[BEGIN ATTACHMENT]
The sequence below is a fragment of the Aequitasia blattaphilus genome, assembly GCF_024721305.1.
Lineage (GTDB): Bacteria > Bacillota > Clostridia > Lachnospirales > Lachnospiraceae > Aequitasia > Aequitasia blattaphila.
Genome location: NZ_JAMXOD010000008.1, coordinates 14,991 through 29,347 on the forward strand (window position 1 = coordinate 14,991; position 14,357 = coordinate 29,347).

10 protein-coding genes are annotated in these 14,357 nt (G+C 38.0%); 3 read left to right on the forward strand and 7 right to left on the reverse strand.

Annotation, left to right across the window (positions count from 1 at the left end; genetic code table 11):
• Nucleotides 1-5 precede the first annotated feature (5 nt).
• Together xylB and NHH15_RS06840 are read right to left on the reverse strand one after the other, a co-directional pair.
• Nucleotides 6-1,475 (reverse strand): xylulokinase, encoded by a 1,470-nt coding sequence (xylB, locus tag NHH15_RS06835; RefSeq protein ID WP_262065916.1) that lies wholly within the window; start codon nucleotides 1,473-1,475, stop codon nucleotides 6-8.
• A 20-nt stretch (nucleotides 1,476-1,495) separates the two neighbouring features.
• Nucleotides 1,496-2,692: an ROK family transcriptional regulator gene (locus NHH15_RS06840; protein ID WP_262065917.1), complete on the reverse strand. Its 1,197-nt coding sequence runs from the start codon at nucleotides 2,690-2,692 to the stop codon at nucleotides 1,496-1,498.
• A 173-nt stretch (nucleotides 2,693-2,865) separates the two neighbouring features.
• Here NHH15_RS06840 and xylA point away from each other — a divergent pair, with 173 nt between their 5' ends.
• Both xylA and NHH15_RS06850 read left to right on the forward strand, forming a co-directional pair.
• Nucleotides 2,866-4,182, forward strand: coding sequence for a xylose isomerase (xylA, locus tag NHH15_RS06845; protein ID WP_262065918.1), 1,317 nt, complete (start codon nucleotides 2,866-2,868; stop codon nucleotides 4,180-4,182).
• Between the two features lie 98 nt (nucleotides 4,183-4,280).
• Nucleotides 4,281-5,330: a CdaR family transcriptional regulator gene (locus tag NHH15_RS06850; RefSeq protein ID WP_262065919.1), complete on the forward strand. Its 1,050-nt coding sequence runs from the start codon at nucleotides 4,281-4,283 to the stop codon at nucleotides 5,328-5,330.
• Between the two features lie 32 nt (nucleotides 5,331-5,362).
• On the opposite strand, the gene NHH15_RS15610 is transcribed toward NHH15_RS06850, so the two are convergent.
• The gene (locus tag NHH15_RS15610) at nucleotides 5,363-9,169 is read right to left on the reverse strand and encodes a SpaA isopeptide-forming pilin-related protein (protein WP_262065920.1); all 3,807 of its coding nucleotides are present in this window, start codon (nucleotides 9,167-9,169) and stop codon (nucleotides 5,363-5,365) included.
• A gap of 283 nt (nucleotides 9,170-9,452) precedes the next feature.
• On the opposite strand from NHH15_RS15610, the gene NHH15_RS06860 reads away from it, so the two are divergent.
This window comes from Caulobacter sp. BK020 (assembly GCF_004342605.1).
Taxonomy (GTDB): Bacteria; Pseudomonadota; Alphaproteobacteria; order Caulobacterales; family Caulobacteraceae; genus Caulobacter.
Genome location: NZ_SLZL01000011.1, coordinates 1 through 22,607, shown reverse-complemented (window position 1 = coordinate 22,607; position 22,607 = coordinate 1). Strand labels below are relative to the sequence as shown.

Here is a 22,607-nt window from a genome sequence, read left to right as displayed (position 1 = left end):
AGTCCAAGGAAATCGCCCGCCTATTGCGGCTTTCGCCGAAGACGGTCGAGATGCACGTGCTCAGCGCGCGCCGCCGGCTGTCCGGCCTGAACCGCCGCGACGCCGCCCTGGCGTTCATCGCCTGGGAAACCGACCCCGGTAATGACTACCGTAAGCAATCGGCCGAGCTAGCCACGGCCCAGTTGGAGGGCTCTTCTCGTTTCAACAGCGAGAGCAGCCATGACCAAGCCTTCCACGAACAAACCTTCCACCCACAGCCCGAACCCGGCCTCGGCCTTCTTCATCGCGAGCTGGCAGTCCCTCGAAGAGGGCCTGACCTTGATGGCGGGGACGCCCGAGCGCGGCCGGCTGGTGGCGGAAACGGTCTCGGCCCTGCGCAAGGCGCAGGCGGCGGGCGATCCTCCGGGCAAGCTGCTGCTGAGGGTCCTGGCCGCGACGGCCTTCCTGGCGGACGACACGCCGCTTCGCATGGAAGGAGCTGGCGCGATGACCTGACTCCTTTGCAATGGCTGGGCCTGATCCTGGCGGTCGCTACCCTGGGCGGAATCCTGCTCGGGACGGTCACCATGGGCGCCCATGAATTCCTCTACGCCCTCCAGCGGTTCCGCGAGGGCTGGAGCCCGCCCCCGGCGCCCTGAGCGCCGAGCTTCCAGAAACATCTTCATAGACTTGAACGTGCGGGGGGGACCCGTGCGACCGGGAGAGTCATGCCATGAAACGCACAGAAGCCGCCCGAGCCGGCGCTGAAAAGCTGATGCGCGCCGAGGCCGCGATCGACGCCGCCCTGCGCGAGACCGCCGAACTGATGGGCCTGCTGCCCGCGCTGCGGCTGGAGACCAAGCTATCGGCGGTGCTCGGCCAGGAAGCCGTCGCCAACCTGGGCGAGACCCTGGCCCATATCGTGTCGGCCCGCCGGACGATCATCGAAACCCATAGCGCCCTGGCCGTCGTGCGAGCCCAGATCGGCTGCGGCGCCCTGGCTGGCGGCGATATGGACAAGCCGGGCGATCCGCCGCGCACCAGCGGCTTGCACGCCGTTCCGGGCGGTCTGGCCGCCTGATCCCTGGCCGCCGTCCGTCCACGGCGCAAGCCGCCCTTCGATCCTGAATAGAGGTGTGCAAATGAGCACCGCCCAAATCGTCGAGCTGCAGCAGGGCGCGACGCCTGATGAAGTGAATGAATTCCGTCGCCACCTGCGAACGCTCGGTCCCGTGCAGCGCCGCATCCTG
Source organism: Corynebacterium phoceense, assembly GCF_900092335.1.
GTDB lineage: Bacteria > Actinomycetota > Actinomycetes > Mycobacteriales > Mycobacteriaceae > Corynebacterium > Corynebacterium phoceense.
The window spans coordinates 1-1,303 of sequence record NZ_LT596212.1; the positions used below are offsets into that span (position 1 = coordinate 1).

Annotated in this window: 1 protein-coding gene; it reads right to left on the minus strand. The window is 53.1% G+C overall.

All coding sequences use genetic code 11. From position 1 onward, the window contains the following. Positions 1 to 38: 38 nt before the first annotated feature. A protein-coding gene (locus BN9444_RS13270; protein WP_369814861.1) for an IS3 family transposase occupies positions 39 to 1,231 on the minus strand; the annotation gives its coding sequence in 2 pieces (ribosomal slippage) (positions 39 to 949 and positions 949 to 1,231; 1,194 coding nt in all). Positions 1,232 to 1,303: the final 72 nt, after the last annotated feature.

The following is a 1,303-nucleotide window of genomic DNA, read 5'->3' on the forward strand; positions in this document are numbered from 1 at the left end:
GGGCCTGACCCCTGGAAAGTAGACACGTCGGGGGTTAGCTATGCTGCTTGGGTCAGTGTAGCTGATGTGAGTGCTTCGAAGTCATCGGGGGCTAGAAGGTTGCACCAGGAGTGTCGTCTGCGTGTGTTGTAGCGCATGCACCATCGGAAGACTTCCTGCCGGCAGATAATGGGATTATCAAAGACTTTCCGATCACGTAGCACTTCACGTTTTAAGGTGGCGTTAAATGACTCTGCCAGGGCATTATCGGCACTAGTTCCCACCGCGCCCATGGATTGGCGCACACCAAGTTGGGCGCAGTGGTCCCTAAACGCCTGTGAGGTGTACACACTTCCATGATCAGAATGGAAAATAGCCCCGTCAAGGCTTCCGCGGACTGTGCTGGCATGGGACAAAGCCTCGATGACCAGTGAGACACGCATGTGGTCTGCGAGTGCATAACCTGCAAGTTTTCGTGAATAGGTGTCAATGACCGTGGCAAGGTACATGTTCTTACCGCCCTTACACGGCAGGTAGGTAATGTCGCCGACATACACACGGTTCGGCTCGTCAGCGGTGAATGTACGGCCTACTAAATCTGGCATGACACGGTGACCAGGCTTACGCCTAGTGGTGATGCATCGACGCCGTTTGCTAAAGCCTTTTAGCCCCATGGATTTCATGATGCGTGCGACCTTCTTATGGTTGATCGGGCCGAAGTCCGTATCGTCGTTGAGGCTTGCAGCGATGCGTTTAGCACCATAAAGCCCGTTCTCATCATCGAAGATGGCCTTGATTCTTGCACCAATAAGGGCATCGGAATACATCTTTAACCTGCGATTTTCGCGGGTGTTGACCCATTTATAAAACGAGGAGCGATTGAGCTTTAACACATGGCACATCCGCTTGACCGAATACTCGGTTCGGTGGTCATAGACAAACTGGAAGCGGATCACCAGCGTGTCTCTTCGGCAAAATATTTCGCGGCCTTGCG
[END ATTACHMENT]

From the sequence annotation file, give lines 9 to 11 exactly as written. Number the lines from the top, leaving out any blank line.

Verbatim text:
• A 20-nt stretch (nucleotides 1,476-1,495) separates the two neighbouring features.
• Nucleotides 1,496-2,692: an ROK family transcriptional regulator gene (locus NHH15_RS06840; protein ID WP_262065917.1), complete on the reverse strand. Its 1,197-nt coding sequence runs from the start codon at nucleotides 2,690-2,692 to the stop codon at nucleotides 1,496-1,498.
• A 173-nt stretch (nucleotides 2,693-2,865) separates the two neighbouring features.